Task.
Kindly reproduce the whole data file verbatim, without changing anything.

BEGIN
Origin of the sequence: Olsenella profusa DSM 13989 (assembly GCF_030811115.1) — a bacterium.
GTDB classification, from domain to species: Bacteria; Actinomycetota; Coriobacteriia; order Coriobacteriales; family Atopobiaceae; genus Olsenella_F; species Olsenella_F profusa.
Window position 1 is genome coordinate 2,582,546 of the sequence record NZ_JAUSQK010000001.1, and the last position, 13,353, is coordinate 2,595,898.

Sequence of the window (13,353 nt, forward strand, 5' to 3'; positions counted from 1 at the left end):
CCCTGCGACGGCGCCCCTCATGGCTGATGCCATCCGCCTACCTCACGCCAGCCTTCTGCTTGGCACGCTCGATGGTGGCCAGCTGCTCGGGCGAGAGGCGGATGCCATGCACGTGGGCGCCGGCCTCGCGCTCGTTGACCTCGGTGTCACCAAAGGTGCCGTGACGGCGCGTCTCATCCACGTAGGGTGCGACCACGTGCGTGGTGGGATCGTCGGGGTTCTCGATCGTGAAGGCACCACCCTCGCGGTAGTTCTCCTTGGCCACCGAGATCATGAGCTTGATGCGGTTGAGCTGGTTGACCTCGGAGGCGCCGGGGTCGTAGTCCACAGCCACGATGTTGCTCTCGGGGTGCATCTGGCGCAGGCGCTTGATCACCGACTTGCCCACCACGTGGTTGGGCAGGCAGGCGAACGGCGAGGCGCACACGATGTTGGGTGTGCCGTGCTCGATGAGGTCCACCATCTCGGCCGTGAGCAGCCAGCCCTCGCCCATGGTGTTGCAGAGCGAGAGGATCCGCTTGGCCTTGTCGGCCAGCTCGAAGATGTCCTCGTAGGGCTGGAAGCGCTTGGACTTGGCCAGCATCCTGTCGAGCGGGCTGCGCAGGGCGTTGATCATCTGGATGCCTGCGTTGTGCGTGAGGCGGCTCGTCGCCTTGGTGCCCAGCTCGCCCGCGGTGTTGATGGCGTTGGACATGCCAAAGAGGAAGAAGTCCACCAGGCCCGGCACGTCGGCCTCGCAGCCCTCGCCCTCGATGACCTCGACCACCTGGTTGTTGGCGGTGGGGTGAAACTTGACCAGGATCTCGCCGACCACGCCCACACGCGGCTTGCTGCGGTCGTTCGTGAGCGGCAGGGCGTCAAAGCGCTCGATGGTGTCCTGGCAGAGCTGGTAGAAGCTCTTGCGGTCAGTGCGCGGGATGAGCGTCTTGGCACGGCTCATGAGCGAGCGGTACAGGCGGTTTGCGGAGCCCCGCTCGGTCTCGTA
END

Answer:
Origin of the sequence: Olsenella profusa DSM 13989 (assembly GCF_030811115.1) — a bacterium.
GTDB classification, from domain to species: Bacteria; Actinomycetota; Coriobacteriia; order Coriobacteriales; family Atopobiaceae; genus Olsenella_F; species Olsenella_F profusa.
Window position 1 is genome coordinate 2,582,546 of the sequence record NZ_JAUSQK010000001.1, and the last position, 13,353, is coordinate 2,595,898.

Sequence of the window (13,353 nt, forward strand, 5' to 3'; positions counted from 1 at the left end):
CCCTGCGACGGCGCCCCTCATGGCTGATGCCATCCGCCTACCTCACGCCAGCCTTCTGCTTGGCACGCTCGATGGTGGCCAGCTGCTCGGGCGAGAGGCGGATGCCATGCACGTGGGCGCCGGCCTCGCGCTCGTTGACCTCGGTGTCACCAAAGGTGCCGTGACGGCGCGTCTCATCCACGTAGGGTGCGACCACGTGCGTGGTGGGATCGTCGGGGTTCTCGATCGTGAAGGCACCACCCTCGCGGTAGTTCTCCTTGGCCACCGAGATCATGAGCTTGATGCGGTTGAGCTGGTTGACCTCGGAGGCGCCGGGGTCGTAGTCCACAGCCACGATGTTGCTCTCGGGGTGCATCTGGCGCAGGCGCTTGATCACCGACTTGCCCACCACGTGGTTGGGCAGGCAGGCGAACGGCGAGGCGCACACGATGTTGGGTGTGCCGTGCTCGATGAGGTCCACCATCTCGGCCGTGAGCAGCCAGCCCTCGCCCATGGTGTTGCAGAGCGAGAGGATCCGCTTGGCCTTGTCGGCCAGCTCGAAGATGTCCTCGTAGGGCTGGAAGCGCTTGGACTTGGCCAGCATCCTGTCGAGCGGGCTGCGCAGGGCGTTGATCATCTGGATGCCTGCGTTGTGCGTGAGGCGGCTCGTCGCCTTGGTGCCCAGCTCGCCCGCGGTGTTGATGGCGTTGGACATGCCAAAGAGGAAGAAGTCCACCAGGCCCGGCACGTCGGCCTCGCAGCCCTCGCCCTCGATGACCTCGACCACCTGGTTGTTGGCGGTGGGGTGAAACTTGACCAGGATCTCGCCGACCACGCCCACACGCGGCTTGCTGCGGTCGTTCGTGAGCGGCAGGGCGTCAAAGCGCTCGATGGTGTCCTGGCAGAGCTGGTAGAAGCTCTTGCGGTCAGTGCGCGGGATGAGCGTCTTGGCACGGCTCATGAGCGAGCGGTACAGGCGGTTTGCGGAGCCCCGCTCGGTCTCGTA